Citation: Hickerson. "A First-Timer's Mixed Emotions: An Experience with MDMA (Ecstasy) (exp10859)". Erowid.org. Apr 11, 2007. erowid.org/exp/10859
My one experience with Ecstasy was (can you guess?) at a rave in September 2001. I was initially satisfied and very pleased with my 'roll.' I was looking forward to rolling at a future rave. However, subsequent events have caused me to rethink my assessment.
First, a little background information is in order. I had only been to one rave previous to this one that was held in the LA area in June 2001. I was sober and I had a great time dancing in the Happy Hardcore room, but, being new to the scene, I felt slightly on the outside. I was not in typical raver clothing, I had no flashy accessories. I was still searching for my style, you might say. I had gone with a few friends, some much more experienced, but one was a new girl like I was. However, she was the life of the party. She did not roll that evening either, but everyone asked if she was. She was given candy bracelets, while I was not. True, I did not mingle as much as she. Despite that, I enjoyed myself and couldn't wait until the next chance to party.
Unfortunately, I attend college in an area that is far removed from LA. The rave scene here is sorely lacking, as we discovered one night at a Full Moon Party. Again, I had fun dancing, but I was disappointed at the dusty outdoor location and the abundance of hippies dancing to bad music. My friend, 'Dee,' and I had discussed trying to obtain Ecstasy, but there was none to be found, a fact which made me breathe a sigh of relief.
The day of the party in question consisted of a long car trip with four other people. One experienced raver from the LA party, 'Jeff,' another experienced raver, 'Sarah,' an unexperienced friend, 'Carrie,' Dee, and myself were driving out of state for what we hoped would be a great rave. We made a sizable detour to visit Carrie's mother, something everyone but Sarah knew beforehand. She complained continuously which made Carrie upset and everyone else on edge. Eight hours after we began our journey, we met up with some people Jeff barely knew, but we immediately disliked. They lead us to an isolated location where the rave was held. Once inside, they promptly ditched us, which upset Jeff. Dee turned to me and asked if I still wanted to try Ecstasy with her. I bit the bullet and said yes. We gave Sarah $20 each and she then went off in search of some for us.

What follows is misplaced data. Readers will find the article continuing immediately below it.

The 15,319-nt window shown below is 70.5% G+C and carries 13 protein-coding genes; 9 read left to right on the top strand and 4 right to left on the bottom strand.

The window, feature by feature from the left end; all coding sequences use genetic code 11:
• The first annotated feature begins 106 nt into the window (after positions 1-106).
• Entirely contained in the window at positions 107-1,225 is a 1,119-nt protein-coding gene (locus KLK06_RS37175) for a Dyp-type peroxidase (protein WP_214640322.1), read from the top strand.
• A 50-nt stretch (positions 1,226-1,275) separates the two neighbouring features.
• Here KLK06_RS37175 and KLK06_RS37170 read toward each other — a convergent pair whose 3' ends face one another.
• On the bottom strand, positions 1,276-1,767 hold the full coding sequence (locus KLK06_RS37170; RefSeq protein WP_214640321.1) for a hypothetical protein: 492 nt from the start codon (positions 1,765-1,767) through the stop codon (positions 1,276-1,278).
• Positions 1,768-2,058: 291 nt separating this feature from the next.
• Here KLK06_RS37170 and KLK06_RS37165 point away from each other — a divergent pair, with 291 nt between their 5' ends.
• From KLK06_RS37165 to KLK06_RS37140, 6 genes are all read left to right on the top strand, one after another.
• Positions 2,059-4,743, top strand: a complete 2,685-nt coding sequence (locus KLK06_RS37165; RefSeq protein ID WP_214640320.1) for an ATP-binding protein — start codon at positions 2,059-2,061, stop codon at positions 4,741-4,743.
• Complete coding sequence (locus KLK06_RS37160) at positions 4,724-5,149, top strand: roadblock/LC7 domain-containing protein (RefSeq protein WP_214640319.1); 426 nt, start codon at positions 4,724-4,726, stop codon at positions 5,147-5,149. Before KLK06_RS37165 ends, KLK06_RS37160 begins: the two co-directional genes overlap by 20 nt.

I was very nervous about trying it. I didn't know too much about the drug and I was going through the possible effects in my mind. In the car we had energy drinks and ginseng pills which, being unable to swallow pills, I chewed. (Besides pot, the last of which I smoked six months earlier, the only drug I took was the ocasion shot of Liquid Tylenol for headaches.) I worried about how the Ecstasy might interact with those substances. My fears were heightened when Sarah came back and took us to a secluded corner. She had found someone who could hook us up, but we had to hide in case he was with the police. That thought had not even crossed my mind! Finally he showed up and distributed three capsules half filled with a pure white powder. Sarah, being much more knowledgable than us, said it was a small amount, but she thought it was good quality. I don't know how she could have known, though. Sarah decided to hold hers and help us through our first roll. Dee swallowed it immediately. Being a nursing major at one time, I knew that the capsule I held in my hand could not be chewed. I feared that if I did, I would overdose. Sarah helped calm me down and had me swallow it with chewing gum.
The high came on slowly, but it probably happened within an hour. I kept expecting flashing lights and hallucinations. Sarah did get a bit annoying with all of her advice, but I was grateful for the safety net if I needed it. Everytime I saw her, she was telling me to drink more water. She gave us Vicks back rubs which were heavenly. I had done my hair up in buns and she rubbed Vicks along the parts and blew on it. The sensations sent shivers down my spine. She also had a Vicks inhaler which we all used.
I found that after a while, I could not stop moving. I loved dancing and used Sarah's glow wand and was fascinated by the colors and movements, but I never saw a hallucination. All my senses seemed to be sharpened. At one point while dancing my teeth clamped down on one another and I heard a crunching sound that, to me, was so loud, I was sure I had broken a tooth. Luckily, I did not, but I discovered that the sound of grinding my teeth sounded interesting. Smoking was also a great joy.